8 After this time has elapsed, the Lord Jesus will personally come to earth to “overthrow” the lawless one “with the breath of his mouth” and abolish (katargeō, GK 2934; NIV, “destroy”; NASB, “bring to an end”) him “by the splendor of his coming.” By putting the lawless one to death, the Lord will also halt his program of deceiving the world. “The breath of his mouth” could be a figurative reference to a word spoken by Christ, but a literal sense is satisfactory. The breath of God is a fierce weapon (Ex 15:8; 2 Sa 22:16; Job 4:9; Ps 33:6; Isa 30:27–28; cf. Milligan, 103; Best, 303).
“The splendor of his coming” is his other means of conquest. “Splendor” (epiphaneia, lit., “appearance,” GK 2211) occurs in the Pastoral Epistles as a practical equivalent for the term parousia (1 Ti 6:14; 2 Ti 1:10; 4:1, 8; Tit 2:13). This “appearance” phase of the parousia differs from the “gathering” phase (2 Th 1:1). It concludes and climaxes the period of tribulation instead of beginning it. The visible presence of the Lord Jesus in the world will put an immediate stop to an accelerated diabolical program.
8 The “and then” with which this clause begins appears to stand as an emphatic way of saying, “and not before,” over against whatever was currently circulating in Thessalonica that Paul noted at the beginning (v. 3). It is only after the events enumerated in verses 3b–4 have occurred that the Rebel himself will be “unveiled.” But having got that far, and in typical fashion, Paul immediately shifts his focus onto Christ. To be sure, at the proper time “the lawless one will be revealed”; but Paul is simply incapable of giving him top billing. Thus the rest of the sentence (through v. 10) is composed of two relative clauses, where the “whom” of our verse 8 and the “whose” of verse 9 describe, in turn, first (v. 8), what will happen eventually to the Rebel himself, and, second (vv. 9–10), the nature of the Rebel’s coming that is responsible in turn for his being overthrown by the Lord at his coming.
So what Paul says first about the Rebel is that he will eventually be slain by Christ at his Parousia. The rest of this clause is a moment of rare intertextuality in Paul’s letters, rare because he here uses kyrios (“Lord”) to refer to Christ in a passage whose primary language carries overtones of Jewish messianism. As with 1 Thessalonians 1:10 (q.v.), this appears to be an allusion to Christ as Messiah, speaking of him as presently in heaven awaiting his role in the final judgment of the wicked. In making this point, Paul does two things.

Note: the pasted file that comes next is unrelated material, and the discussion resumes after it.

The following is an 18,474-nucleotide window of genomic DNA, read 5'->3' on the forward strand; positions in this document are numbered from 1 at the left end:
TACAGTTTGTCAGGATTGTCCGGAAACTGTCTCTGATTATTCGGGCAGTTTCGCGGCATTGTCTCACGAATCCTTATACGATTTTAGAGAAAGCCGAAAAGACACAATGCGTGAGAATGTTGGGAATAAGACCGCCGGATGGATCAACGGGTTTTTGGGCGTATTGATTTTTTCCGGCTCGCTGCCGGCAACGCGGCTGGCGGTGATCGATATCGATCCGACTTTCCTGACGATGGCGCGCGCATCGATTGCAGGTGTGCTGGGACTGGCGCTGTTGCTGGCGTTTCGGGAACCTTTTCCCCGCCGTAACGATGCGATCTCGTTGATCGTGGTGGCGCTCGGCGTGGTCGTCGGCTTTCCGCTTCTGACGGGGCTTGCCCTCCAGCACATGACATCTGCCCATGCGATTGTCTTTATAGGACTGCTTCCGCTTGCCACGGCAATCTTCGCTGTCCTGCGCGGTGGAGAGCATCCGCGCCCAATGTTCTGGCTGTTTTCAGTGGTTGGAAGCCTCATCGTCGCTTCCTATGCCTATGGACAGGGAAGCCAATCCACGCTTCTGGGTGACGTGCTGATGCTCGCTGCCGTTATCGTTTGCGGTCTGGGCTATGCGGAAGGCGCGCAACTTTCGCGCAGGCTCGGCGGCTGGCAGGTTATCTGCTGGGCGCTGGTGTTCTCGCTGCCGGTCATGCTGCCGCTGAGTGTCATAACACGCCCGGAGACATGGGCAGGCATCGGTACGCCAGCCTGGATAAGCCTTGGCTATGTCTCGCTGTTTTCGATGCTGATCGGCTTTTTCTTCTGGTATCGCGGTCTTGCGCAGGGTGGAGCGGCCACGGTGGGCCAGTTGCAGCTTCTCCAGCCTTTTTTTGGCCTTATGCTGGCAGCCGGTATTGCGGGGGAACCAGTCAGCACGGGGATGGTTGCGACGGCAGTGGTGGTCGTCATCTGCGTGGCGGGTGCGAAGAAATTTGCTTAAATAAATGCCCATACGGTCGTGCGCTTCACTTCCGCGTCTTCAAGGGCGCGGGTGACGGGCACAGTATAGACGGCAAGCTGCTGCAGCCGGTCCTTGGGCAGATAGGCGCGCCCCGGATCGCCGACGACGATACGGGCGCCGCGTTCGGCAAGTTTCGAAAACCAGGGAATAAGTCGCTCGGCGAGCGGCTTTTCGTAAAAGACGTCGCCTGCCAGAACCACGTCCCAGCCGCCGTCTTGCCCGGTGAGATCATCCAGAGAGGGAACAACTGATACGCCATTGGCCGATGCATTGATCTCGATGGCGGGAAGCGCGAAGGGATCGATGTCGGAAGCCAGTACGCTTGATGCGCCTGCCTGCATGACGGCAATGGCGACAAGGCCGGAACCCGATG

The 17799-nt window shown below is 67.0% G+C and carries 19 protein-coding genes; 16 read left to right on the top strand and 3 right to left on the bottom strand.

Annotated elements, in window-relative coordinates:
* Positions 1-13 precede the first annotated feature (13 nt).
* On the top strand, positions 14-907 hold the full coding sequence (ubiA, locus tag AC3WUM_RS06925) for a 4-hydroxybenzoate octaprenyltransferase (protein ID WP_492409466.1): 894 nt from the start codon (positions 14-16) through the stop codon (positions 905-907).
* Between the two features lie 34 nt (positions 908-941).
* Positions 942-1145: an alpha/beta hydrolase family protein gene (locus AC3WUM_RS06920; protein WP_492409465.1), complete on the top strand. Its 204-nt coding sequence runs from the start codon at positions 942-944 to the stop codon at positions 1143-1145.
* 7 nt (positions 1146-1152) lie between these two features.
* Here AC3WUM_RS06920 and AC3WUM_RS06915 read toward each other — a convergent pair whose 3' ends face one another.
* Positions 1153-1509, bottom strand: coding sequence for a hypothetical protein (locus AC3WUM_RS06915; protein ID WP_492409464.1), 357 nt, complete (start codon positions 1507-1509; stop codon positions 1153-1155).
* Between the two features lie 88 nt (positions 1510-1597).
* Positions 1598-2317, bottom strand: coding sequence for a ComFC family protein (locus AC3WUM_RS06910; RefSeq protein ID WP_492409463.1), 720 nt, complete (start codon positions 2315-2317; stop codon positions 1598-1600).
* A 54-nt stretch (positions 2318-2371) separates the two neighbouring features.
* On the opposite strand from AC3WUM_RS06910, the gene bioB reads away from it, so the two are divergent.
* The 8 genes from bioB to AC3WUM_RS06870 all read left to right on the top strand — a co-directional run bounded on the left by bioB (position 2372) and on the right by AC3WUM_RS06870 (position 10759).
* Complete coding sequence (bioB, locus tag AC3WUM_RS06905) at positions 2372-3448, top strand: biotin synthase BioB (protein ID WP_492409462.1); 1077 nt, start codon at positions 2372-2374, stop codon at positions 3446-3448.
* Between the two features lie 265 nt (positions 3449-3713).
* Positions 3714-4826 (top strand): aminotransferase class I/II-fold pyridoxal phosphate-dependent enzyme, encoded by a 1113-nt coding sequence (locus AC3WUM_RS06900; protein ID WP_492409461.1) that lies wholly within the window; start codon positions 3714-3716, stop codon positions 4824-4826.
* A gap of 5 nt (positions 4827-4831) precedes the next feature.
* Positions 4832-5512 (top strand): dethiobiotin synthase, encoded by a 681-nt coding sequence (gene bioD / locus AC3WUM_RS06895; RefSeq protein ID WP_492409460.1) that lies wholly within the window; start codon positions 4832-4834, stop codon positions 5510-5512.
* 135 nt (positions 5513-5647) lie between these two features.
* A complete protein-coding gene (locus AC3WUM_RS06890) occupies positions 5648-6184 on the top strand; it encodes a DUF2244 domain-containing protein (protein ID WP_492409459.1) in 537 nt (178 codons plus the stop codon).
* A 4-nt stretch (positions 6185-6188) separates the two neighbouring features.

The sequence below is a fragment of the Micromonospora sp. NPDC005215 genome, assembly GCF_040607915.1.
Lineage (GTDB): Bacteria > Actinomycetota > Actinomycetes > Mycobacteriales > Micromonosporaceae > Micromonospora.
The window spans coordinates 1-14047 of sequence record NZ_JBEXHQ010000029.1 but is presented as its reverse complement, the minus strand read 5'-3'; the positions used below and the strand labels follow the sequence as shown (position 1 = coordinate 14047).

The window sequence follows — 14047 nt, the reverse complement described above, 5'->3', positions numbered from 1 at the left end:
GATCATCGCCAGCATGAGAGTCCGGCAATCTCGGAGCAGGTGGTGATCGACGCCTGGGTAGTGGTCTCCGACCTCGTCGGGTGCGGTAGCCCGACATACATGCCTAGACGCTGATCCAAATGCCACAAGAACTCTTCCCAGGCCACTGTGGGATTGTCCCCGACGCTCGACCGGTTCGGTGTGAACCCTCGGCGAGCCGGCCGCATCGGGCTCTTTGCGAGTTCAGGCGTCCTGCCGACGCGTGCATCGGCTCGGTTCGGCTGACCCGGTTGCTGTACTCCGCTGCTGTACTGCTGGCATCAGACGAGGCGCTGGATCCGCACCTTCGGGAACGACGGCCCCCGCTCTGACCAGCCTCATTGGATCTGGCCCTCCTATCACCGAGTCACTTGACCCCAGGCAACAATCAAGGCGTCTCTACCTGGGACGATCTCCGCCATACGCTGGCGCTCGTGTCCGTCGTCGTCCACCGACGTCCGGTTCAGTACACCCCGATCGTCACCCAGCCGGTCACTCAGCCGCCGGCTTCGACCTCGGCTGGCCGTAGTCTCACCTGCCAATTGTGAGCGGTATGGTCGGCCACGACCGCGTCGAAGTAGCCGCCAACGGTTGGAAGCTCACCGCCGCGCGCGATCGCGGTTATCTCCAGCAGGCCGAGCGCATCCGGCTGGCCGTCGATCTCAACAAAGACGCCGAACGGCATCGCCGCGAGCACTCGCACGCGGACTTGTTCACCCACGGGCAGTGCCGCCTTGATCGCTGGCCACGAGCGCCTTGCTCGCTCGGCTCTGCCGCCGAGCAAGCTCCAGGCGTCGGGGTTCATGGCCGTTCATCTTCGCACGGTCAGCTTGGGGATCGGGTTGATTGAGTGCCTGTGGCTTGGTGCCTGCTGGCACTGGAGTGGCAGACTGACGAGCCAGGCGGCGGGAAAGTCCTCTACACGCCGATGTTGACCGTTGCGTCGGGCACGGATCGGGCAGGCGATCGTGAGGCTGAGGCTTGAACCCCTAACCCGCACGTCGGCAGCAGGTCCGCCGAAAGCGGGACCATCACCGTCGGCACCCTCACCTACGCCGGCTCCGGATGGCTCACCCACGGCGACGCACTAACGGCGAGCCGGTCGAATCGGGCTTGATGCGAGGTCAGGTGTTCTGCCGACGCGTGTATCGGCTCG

First, he picks up the language of Isaiah 11:4 (LXX) and applies it to Christ’s (second) coming:
|Whom the Lord will slay with the breath of his mouth and
will abolish at the manifestation of his Coming
|and he will strike the land with the word of his mouth, and
with the breath of his lips he will slay the ungodly
Here Isaiah had prophesied that the coming “shoot from the stump of Jesse” would be characterized by righteousness and justice that will include his slaying of the wicked with “the breath of his mouth.” With help from Psalm 32:6 (for the form of the phrase “the breath of his mouth”) Paul combines the two lines of Isaiah’s poetry into one and attributes this messianic future judgment to “the Lord = Jesus.”
But, second, Paul is not finished; so reflecting his own Semitic (and biblical) background, he turns his own prose into a moment of Semitic poetry, so that the rest of Paul’s sentence functions in very much the same way that synonymous parallelism does in the Psalter. Thus the second part clarifies the first by Paul’s speaking of the Rebel’s destruction in terms of Christ’s “abolishing” him at his (Christ’s) coming. That this is a poetic moment is demonstrated both by the redundancy of this clause in its own right, and by the (otherwise unnecessary) amplification of the “coming” itself. In plain prose Paul could easily have said simply, “at his coming”; but in this more poetic moment, the singular reality is amplified into “the manifestation of his coming,” where “manifestation” is intended to emphasize not just the fact of his coming, but especially its unmistakable and evidential character. That is, Christ’s coming will hardly be “secret,” since this word disallows such an option; rather, Christ’s Parousia will be openly manifest to all, both those who await his coming and those who will be “abolished” when he comes.